We compared body temperature patterns and selective brain cooling (SBC) in eight adult female sheep in an indoor (22–25 °C) and outdoor (mean ~ 21 °C) environment, by measuring brain, carotid arterial, and jugular venous blood temperatures at 5-min intervals using implanted data loggers. To investigate whether ultradian oscillations in brain temperature had thermoregulatory consequences for the sheep, we determined the cranial arterio-venous (AV) temperature difference as an indicator of respiratory evaporative heat loss (REHL). The 24-h pattern of SBC was similar in both environments, despite carotid blood temperature fluctuating 0.4 °C more outdoors compared to indoors. The sheep employed SBC more often during the night than during the day, but SBC was abolished at intervals of 1–3 h throughout the 24-h period. The suppression of SBC appeared to be associated with events that increased sympathetic nervous system activity, including shifts between stages of sleep. Short-term changes (over 5-min) in brain temperature were positively correlated with changes in the AV temperature difference 5 min later, and negatively correlated with changes in carotid temperature 10 min later. These data support the idea that increases in brain temperature modulate thermoregulation by increasing REHL, which leads to a decrease in carotid blood temperature. Ultradian oscillations in core temperature of sheep, therefore, appear to arise as a consequence of frequent brain temperature changes invoked by non-thermal inputs, in animals housed both in indoor and outdoor environments.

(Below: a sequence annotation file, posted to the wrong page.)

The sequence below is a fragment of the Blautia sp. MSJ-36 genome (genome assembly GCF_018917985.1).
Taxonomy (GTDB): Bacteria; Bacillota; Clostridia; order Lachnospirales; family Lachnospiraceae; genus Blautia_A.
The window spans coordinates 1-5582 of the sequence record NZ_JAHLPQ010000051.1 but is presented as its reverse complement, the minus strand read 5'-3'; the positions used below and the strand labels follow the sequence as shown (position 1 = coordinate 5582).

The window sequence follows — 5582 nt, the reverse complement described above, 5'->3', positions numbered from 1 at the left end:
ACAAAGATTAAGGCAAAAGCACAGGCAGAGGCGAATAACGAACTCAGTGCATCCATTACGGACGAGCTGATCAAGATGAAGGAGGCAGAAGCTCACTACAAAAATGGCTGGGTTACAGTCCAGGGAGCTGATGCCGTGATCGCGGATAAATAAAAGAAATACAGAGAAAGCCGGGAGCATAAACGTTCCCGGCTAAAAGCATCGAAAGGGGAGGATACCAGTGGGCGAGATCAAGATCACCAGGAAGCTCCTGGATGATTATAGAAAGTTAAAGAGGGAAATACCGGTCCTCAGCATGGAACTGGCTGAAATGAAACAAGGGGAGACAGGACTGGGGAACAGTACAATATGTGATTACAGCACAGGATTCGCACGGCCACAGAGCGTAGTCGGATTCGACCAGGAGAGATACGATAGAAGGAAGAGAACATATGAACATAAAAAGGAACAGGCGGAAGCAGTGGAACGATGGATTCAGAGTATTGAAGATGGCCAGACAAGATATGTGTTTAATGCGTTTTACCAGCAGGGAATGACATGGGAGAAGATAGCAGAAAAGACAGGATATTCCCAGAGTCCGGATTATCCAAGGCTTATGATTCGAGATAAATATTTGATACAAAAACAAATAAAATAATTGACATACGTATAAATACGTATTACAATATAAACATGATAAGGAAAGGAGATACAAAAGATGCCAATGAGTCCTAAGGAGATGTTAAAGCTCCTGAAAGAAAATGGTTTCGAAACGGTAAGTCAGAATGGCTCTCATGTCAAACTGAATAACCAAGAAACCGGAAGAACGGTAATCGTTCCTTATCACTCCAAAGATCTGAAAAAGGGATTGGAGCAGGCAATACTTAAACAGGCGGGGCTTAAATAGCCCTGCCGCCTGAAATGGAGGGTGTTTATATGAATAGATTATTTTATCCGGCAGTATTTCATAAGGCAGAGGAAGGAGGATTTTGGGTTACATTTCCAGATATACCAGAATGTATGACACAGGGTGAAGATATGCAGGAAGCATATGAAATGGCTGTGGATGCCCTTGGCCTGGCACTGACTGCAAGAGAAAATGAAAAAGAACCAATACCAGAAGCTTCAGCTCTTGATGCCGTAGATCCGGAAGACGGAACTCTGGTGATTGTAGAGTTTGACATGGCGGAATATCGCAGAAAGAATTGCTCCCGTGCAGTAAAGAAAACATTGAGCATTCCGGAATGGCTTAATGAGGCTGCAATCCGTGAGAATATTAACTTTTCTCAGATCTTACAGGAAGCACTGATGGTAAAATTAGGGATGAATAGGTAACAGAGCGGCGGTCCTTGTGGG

|Number of pages||14|
|Journal||Journal of Comparative Physiology B: biochemical, systemic, and environmental physiology|
|Publication status||Published - 1 Jan 2020|